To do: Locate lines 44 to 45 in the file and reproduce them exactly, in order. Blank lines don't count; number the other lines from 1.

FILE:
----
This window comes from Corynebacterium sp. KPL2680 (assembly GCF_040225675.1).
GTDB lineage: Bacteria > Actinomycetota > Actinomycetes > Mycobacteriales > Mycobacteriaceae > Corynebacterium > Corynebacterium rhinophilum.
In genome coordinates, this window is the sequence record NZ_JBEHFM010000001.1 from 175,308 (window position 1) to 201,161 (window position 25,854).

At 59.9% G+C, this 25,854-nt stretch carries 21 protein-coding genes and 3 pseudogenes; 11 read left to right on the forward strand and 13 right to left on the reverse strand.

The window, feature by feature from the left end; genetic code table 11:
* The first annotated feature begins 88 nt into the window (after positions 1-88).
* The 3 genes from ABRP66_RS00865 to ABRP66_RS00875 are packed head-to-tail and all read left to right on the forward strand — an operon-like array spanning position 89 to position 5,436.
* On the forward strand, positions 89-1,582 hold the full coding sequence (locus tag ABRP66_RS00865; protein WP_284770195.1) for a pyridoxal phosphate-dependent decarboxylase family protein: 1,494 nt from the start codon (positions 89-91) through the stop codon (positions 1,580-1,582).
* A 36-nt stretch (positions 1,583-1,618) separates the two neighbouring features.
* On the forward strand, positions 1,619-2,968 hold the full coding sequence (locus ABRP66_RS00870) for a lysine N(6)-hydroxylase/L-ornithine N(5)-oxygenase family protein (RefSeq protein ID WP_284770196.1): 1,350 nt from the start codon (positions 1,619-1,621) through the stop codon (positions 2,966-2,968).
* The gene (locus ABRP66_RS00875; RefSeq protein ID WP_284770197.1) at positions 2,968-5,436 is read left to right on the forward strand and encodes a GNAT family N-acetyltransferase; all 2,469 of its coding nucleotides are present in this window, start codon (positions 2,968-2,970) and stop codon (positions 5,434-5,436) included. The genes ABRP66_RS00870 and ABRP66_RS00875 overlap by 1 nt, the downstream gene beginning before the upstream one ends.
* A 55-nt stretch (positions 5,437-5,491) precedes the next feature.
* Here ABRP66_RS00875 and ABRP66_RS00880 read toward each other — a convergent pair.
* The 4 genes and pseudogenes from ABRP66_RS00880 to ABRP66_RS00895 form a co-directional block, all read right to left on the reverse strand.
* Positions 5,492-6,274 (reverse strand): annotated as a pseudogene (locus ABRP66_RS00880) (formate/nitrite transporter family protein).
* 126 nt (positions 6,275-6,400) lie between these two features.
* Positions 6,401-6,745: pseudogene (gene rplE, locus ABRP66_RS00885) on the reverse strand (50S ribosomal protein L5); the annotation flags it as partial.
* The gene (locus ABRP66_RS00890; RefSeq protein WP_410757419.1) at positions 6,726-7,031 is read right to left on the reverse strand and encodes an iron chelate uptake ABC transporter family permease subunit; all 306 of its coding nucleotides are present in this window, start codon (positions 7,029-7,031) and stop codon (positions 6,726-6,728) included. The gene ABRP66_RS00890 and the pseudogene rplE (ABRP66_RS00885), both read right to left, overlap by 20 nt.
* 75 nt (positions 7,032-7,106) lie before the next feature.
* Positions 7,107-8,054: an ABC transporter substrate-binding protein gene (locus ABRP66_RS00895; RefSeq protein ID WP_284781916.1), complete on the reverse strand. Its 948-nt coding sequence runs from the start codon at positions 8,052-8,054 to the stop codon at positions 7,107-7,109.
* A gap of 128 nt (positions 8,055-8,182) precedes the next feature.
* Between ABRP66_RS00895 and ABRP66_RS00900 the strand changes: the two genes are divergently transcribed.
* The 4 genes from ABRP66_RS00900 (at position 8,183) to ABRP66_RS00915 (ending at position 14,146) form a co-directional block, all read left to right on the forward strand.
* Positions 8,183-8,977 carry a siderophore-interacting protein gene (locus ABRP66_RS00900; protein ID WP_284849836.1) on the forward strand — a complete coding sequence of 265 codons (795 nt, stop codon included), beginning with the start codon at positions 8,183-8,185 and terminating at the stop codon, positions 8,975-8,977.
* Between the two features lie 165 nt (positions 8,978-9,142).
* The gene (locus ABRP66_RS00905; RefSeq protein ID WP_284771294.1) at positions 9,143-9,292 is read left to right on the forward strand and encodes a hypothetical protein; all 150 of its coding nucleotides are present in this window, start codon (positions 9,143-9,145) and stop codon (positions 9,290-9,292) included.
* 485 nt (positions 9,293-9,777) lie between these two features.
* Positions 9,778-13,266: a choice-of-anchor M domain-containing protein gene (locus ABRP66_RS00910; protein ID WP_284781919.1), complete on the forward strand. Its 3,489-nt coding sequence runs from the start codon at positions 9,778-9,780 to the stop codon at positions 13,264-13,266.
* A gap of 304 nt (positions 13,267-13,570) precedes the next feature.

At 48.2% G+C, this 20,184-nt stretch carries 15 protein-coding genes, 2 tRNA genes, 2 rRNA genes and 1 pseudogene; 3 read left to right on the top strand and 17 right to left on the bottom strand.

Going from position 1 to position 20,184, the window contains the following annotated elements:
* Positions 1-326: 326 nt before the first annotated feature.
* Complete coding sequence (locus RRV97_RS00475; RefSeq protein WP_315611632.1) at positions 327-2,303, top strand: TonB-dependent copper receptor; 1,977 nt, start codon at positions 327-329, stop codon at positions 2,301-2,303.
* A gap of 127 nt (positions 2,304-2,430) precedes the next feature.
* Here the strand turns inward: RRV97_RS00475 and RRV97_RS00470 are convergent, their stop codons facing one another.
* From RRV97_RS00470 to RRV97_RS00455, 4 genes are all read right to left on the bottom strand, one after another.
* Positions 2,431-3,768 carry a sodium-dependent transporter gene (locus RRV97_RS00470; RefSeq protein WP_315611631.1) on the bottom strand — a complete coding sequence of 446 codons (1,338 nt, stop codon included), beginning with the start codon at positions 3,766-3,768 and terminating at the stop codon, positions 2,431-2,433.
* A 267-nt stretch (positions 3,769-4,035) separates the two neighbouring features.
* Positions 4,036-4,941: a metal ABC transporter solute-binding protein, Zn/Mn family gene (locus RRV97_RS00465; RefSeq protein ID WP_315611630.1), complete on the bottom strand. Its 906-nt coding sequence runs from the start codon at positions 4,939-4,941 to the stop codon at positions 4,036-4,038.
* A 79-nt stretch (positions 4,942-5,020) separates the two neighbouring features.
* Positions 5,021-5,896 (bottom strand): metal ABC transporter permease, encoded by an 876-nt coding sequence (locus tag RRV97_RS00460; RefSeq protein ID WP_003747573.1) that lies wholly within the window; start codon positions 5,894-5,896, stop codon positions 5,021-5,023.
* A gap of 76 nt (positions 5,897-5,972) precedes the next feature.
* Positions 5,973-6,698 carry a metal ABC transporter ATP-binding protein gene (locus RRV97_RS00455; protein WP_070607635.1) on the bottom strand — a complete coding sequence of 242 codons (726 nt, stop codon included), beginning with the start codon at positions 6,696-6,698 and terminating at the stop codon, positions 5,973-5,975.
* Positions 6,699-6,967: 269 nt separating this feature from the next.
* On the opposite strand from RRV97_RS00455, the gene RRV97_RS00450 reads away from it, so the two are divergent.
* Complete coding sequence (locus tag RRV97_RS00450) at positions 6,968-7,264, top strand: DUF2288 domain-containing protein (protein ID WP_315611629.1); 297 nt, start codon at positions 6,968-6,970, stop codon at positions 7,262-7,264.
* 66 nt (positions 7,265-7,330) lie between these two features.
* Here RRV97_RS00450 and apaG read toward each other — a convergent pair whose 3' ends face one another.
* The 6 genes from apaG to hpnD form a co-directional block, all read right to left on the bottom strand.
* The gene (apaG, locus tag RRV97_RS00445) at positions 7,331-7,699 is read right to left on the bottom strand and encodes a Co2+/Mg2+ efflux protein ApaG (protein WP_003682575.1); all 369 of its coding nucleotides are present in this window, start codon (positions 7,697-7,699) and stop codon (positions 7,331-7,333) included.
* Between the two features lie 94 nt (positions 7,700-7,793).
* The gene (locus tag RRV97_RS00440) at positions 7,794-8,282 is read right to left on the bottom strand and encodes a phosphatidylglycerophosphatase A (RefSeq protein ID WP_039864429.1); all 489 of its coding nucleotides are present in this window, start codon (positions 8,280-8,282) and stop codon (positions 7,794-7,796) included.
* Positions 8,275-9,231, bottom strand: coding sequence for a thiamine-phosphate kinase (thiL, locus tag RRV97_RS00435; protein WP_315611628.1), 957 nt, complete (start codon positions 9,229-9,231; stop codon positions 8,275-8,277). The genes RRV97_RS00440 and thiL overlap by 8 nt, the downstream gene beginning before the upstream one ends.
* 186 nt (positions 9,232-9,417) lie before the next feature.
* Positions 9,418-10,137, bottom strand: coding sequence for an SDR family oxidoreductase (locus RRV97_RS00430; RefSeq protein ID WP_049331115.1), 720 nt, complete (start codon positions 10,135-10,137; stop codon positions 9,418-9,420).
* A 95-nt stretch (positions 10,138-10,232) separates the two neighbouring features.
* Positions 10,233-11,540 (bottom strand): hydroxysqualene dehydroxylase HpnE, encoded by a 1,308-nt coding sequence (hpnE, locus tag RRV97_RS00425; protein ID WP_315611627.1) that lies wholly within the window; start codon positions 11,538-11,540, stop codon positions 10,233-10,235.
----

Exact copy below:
* Positions 6,699-6,967: 269 nt separating this feature from the next.
* On the opposite strand from RRV97_RS00455, the gene RRV97_RS00450 reads away from it, so the two are divergent.